Header shot of a plate of raspberry jam bars.

Raspberry Lilac Hindbærsnitter (Raspberry Slices)

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On my first trip to Copenhagen, I discovered the hindbærsnitter. This Danish confection is basically a raspberry jam bar, or raspberry slice. Not unlike a Poptart (but, y’know, good). I was smitten. Fruity jam sandwiched between two buttery pieces of shortcrust pastry and topped with a layer of frosting is my kind of treat. I got it at a coffee shop, and it paired perfectly with my cappuccino. The rest of my trip (and on my second trip a few years after that), I kept an eye out for them everywhere I went. Unfortunately, however, despite having a couple of nordic bakeries in Los Angeles, I haven’t been able to find these at home. So this year for my birthday, I decided to make myself some hindbærsnitter! I also decided to share the recipe with you. My version is very similar to the ones I had in Copenhagen. The major difference here is that I added lilacs to my batter and to my glaze. They give these bars a light floral taste that complements the raspberry jam nicely. They also make for a very pretty topping.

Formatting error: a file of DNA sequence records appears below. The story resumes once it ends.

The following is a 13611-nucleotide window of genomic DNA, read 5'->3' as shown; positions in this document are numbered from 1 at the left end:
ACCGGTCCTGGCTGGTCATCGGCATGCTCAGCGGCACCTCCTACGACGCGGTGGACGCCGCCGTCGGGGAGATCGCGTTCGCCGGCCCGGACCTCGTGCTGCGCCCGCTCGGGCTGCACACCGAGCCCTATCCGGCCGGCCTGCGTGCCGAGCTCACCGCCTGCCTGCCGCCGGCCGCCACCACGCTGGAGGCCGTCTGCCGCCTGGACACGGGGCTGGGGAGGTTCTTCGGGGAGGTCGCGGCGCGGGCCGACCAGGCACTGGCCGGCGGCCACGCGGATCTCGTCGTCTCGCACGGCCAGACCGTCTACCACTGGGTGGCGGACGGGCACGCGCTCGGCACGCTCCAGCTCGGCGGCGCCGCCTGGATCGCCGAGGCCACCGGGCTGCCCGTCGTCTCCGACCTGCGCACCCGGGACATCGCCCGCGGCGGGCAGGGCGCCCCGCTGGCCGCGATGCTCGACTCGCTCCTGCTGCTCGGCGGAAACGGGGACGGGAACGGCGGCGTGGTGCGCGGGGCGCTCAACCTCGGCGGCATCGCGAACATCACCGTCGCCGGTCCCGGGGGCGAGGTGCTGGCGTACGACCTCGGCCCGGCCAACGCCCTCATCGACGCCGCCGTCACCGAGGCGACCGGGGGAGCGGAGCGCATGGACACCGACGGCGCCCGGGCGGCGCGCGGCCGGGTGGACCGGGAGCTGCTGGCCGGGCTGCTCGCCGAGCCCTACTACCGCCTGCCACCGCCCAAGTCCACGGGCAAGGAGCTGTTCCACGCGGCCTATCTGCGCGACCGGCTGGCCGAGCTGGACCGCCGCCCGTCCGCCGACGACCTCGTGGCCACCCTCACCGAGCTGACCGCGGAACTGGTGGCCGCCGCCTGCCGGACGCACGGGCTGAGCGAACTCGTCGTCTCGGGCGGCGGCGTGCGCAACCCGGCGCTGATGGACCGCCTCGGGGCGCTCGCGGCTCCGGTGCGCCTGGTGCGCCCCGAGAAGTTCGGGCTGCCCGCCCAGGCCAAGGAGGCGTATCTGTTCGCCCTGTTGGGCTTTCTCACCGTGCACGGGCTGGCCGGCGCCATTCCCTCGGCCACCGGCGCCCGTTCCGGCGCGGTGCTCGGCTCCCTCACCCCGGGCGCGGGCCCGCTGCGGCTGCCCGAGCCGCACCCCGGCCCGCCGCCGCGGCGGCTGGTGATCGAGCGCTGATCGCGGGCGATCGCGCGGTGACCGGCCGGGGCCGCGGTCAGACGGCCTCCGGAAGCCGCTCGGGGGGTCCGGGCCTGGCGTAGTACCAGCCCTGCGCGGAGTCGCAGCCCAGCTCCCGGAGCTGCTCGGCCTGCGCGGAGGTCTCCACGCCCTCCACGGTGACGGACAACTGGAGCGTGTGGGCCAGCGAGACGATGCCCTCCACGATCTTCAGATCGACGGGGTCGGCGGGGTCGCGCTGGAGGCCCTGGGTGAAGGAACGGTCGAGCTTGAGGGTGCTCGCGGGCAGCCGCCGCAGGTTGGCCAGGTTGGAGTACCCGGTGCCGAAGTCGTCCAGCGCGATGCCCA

Ummm where do I find lilacs?

So here’s the thing. Lilacs are a seasonal delicacy. I’ve only been able to find them during the spring, and only at the farmer’s market. (Actually, I saw some at Trader Joe’s the other day. I wouldn’t recommend using lilacs from the flower section of a store, though, as they may be treated with pesticides or chemicals that help preserve them.) Another great way of getting lilacs is by foraging them. This is a great option if you’re able to positively identify them and are confident that they haven’t been treated with pesticides.

Sourcing these little buds can definitely be tricky, so the other option is to just omit them. While they do add some nice floral notes to these hindbærsnitter, those notes are subtle. Raspberry is the dominant flavor here. So rest assured, if you omit the lilac you’ll still be left with a delectable treat! If you do opt to omit, simply use water instead of lilac syrup when making your glaze. No substitutions are necessary for the dough – just skip that step.